Business 16 February 2018Jasmine Solana
FSA adds 15 Japanese exchanges to on-site inspection list
To prevent another Coincheck incident from happening, financial regulators in Japan are taking proactive steps in ensuring that cryptocurrency investors are protected—including paying on-site visits to cryptocurrency exchanges in the country.
In fact, the Financial Services Agency (FSA) will be knocking on 15 more cryptocurrency exchanges that have pending license applications to check their risk management systems, according to Kyodo News.
Financial Services Minister Taro Aso told reporters they have already informed five of the 15 operators of the plan. The goal, he said, was “to make sure customer protection is ensured.”
“We have decided to conduct on-site inspections on 15 operators that are awaiting approval after examining their reports (on risk management systems),” Aso said, according to the Japanese news agency.
FSA agents started conducting on-site inspections several weeks ago, after news broke out that domestic exchange Coincheck lost JPY58 billion worth of digital money in January. The heist saw hackers getting ahold of 523 million NEM tokens (XEM) from Coincheck’s hot wallet, worth more than $530 million in today’s trading.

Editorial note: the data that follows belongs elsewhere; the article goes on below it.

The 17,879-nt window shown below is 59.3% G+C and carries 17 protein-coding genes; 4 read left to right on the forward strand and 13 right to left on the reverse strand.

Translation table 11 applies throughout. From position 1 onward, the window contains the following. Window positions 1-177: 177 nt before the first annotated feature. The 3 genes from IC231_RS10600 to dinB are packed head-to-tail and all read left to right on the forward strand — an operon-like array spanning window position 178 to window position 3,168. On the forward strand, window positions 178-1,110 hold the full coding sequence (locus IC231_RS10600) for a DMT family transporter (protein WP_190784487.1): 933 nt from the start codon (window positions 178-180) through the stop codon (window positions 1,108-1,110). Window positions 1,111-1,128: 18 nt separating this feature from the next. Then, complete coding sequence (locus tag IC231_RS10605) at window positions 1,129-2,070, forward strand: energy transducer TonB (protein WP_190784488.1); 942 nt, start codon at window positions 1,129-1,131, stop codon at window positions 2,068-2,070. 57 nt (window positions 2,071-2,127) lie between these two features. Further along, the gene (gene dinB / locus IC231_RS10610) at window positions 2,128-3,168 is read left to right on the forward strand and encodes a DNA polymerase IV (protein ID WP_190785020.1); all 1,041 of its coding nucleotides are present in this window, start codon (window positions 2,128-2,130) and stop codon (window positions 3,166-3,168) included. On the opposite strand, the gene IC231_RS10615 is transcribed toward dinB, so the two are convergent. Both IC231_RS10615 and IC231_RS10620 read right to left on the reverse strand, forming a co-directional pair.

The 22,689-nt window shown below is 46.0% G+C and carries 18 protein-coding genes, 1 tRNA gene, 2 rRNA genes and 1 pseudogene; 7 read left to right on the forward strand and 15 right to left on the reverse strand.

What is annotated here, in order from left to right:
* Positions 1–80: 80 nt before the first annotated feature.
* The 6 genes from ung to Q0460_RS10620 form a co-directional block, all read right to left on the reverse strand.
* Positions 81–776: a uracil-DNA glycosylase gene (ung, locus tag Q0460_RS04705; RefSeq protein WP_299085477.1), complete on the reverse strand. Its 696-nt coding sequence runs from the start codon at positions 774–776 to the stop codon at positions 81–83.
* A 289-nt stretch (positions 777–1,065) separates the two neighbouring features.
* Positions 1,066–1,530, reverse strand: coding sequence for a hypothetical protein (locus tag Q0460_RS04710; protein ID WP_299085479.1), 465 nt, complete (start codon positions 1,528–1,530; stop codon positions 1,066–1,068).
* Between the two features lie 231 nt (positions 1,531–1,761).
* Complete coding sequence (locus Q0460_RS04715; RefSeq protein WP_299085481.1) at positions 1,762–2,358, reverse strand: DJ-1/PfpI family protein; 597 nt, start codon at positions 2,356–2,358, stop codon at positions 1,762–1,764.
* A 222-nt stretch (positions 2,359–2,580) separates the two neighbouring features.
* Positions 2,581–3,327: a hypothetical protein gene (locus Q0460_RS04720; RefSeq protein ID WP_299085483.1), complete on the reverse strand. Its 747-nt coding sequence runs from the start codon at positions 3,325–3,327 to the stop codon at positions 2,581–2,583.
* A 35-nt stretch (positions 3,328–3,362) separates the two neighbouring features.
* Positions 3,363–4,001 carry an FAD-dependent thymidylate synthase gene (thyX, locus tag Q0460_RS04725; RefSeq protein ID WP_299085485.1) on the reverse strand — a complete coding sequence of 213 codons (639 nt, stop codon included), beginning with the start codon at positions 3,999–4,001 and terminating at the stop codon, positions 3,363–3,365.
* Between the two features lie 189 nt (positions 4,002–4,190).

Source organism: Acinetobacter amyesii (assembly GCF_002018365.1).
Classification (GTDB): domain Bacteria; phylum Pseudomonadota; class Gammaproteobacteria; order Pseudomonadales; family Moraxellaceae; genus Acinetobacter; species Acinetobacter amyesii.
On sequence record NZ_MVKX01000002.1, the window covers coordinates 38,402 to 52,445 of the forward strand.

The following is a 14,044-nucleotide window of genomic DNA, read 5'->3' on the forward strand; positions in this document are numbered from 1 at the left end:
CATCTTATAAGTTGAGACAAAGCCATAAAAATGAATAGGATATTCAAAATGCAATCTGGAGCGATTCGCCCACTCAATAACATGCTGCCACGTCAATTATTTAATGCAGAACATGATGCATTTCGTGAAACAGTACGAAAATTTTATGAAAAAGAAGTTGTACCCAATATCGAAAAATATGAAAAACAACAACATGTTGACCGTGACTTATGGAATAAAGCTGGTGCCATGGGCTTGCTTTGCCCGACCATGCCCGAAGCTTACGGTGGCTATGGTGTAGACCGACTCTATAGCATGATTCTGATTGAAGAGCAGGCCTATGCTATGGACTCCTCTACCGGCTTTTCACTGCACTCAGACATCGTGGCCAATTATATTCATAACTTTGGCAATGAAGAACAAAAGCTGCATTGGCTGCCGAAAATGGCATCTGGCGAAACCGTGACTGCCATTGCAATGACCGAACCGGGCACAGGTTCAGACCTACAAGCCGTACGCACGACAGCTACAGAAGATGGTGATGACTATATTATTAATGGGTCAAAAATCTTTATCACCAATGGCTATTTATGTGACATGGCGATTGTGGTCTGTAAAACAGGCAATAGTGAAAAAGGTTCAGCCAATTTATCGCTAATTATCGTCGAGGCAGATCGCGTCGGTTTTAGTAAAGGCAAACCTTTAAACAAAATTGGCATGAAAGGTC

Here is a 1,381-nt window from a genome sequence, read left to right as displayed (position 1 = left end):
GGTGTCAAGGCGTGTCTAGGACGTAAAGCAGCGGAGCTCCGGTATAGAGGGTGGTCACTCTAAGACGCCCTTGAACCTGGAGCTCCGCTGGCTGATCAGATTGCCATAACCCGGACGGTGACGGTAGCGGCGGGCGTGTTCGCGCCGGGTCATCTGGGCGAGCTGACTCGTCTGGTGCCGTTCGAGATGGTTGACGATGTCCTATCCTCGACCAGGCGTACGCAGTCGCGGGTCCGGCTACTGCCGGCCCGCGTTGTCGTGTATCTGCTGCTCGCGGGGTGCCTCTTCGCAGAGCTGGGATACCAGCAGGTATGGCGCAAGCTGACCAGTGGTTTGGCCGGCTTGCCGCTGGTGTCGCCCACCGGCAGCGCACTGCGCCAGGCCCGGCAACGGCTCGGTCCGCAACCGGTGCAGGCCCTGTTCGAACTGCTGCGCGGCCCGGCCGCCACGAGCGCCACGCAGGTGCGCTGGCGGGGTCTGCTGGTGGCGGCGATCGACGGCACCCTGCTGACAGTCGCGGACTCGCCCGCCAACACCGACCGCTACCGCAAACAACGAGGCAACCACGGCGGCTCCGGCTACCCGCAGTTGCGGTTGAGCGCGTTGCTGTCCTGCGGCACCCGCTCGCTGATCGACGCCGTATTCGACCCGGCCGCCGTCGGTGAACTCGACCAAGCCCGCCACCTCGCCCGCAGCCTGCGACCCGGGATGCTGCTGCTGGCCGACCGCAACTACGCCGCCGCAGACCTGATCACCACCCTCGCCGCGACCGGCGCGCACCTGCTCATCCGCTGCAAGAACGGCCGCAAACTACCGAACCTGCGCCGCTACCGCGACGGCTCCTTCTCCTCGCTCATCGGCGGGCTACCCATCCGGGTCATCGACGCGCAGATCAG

Aside from visiting Coincheck’s Tokyo office, FSA also required the company to submit a report not just on the heist, but also on the safety of its systems as well as Coincheck’s plan of action to prevent a repeat of the incident, including strengthening of current measures to manage system risk and creating new measures for system risk management “in addition to making it clear where responsibility lies for different risks.”
Authorities continue to keep close tabs on cryptocurrency-related transactions in Japan. On Friday, Tokyo police arrested four Vietnamese nationals on charges of illegally selling a virtual currency account. Investigators said the $28,000 that was transferred to the account was exchanged to BTC and sent to China.
Police believe the cryptocurrency account was acquired by a Chinese fraud group to be used for money laundering activities.
Note: Tokens on the Bitcoin Core (SegWit) chain are referenced as BTC coins; tokens on the Bitcoin Cash ABC chain are referenced as BCH, BCH-ABC or BAB coins.
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